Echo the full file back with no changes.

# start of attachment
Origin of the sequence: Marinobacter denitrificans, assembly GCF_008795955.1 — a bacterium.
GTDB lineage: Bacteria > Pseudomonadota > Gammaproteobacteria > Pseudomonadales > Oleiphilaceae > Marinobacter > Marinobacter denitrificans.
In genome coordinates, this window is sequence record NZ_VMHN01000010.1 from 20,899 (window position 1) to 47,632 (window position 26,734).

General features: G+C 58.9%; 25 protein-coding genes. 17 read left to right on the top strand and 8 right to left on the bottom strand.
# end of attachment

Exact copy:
Origin of the sequence: Marinobacter denitrificans, assembly GCF_008795955.1 — a bacterium.
GTDB lineage: Bacteria > Pseudomonadota > Gammaproteobacteria > Pseudomonadales > Oleiphilaceae > Marinobacter > Marinobacter denitrificans.
In genome coordinates, this window is sequence record NZ_VMHN01000010.1 from 20,899 (window position 1) to 47,632 (window position 26,734).

General features: G+C 58.9%; 25 protein-coding genes. 17 read left to right on the top strand and 8 right to left on the bottom strand.